Evolution of Language Takes Unexpected Turn | Wired Science It’s widely thought that human language evolved in universally similar ways, following trajectories common across place and culture, and possibly reflecting common linguistic structures in our brains. But a massive, millennium-spanning analysis of humanity’s major language families suggests otherwise. Instead, language seems to have evolved along varied, complicated paths, guided less by neurological settings than cultural circumstance. If our minds do shape the evolution of language, it’s likely at levels deeper and more nuanced than many researchers anticipated. “It’s terribly important to understand human cognition, and how the human mind is put together,” said Michael Dunn, an evolutionary linguist at Germany’s Max Planck Institute and co-author of the new study, published April 14 in Nature. How languages have emerged and changed through human history is a subject of ongoing fascination. That’s not what they found. “Each language family is evolving according to its own set of rules.
Word Spy For Better for Verse | Sonnet 73 accent: emphasis given a syllable in ordinary usage, as provided by a pronouncing dictionary. See also stress. accentual-syllabic: the prosodic mode that dominated English-language poetry 1400-1900, and that this tutorial exclusively addresses. acephalous line: a “headless” line in iambic or anapestic meter, which omits (a) slack syllable(s) from the first foot. alexandrine: iambic hexameter line, usually with a strong midpoint caesura; most familiar in Romance-language poetry but not rare in English. alliteration: repetition of the same initial sound in nearby words. anapest: metrical foot consisting of two slacks and a stress: υ υ / anaphora: repetition of a word or phrase in initial position. assonance: harmonious repetition of the same vowel sound in nearby words. ballad meter: quatrain in alternating iambic tetrameter and trimeter lines rhyming abxb, traditionally used in folk narrative and during modern times adapted to lyric poetry. blank verse: unrhymed iambic pentameter. caesura: consonance:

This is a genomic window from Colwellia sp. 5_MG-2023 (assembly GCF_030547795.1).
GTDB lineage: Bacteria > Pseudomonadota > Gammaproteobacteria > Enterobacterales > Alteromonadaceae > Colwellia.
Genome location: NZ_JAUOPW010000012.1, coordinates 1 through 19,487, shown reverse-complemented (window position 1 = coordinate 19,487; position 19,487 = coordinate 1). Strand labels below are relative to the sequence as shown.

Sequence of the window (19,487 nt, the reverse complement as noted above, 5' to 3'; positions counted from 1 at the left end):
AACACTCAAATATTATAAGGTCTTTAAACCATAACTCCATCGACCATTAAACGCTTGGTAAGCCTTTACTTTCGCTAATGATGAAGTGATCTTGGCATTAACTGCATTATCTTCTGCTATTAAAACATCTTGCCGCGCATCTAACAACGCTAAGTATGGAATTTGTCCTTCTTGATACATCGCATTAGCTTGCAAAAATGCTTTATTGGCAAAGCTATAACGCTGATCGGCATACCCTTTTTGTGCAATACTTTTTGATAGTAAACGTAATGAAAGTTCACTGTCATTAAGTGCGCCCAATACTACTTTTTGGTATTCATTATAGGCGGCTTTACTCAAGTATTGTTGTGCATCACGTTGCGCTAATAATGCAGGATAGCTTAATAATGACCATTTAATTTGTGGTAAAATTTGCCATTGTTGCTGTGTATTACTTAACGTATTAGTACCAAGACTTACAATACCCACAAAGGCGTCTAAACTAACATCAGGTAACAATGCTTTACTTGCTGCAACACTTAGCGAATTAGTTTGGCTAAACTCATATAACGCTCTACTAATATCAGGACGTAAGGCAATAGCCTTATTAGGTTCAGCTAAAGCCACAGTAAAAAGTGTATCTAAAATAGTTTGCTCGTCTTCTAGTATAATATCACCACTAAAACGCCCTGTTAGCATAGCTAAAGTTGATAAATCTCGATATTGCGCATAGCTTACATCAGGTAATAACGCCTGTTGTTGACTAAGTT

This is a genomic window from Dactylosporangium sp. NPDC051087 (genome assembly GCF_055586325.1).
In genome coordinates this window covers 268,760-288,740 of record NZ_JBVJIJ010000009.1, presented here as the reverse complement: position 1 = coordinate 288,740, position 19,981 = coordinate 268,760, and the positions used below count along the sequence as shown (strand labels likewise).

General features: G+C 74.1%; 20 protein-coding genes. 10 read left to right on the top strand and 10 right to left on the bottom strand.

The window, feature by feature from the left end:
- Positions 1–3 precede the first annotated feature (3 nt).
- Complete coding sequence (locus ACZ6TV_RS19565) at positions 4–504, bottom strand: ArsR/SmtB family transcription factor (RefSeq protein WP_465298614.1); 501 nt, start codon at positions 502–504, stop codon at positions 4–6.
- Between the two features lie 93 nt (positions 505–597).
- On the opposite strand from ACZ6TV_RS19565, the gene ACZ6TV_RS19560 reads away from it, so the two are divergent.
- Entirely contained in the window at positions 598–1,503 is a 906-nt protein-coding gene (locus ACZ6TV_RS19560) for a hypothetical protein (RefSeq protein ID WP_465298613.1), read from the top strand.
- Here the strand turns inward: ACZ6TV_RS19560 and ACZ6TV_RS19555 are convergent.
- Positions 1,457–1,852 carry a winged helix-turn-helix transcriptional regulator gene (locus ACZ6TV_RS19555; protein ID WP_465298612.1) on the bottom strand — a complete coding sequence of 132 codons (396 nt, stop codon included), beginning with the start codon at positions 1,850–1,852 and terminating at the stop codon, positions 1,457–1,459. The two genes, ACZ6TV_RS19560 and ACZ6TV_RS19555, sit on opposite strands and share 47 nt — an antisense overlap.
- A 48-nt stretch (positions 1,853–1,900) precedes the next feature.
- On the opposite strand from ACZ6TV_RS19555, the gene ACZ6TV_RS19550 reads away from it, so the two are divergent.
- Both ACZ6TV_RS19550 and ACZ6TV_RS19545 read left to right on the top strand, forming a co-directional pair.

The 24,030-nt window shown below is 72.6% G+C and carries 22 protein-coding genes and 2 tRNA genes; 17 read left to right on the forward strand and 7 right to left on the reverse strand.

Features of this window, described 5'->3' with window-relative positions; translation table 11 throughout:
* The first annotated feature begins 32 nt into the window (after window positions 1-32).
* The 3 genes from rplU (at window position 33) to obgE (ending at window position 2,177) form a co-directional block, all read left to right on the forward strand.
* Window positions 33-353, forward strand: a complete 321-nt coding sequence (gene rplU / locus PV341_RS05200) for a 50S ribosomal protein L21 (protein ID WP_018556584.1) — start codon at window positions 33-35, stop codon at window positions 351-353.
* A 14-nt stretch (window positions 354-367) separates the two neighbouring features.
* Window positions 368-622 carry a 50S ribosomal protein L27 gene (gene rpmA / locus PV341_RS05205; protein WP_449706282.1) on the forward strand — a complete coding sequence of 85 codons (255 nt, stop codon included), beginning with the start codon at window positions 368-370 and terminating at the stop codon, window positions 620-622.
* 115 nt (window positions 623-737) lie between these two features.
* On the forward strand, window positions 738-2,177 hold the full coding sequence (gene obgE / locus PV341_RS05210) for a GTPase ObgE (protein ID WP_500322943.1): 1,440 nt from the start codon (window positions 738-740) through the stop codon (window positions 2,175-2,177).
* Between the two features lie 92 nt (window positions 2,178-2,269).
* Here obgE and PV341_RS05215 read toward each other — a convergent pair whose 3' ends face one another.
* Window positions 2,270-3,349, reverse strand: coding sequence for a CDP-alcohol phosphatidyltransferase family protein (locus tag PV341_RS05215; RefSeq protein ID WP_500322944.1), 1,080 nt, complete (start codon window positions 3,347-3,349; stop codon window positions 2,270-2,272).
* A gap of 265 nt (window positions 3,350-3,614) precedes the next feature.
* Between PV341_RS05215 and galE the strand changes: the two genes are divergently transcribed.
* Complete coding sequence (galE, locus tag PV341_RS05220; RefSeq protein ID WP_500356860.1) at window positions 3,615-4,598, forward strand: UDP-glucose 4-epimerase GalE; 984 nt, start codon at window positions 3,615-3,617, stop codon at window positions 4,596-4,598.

May/June 2010 > Features > Cognitive Scientist Lera Boroditsky Can language shape how we think? A Stanford researcher says yes, and her work speaks volumes about what makes people tick. By Joan O'C. Hamilton Lera Boroditsky's journey to answer one of psychology's most intriguing and fractious questions has been a curious one. She's spent hours showing Spanish-speakers videos of balloons popping, eggs cracking and paper ripping. "In English," she says, moving her hand toward the cup, "if I knock this cup off the table, even accidentally, you would likely say, 'She broke the cup.'" If one deliberately knocks the cup, there is a verb form to indicate as much. The question is: Does the fact that one language tends to play the blame game while the other does not mean speakers of those languages think differently about what happened? As anyone who's studied a new language understands well, languages differ in myriad ways beyond simply having, as comedian Steve Martin once observed, "a different word for everything." Consider space. Not so in Indonesian.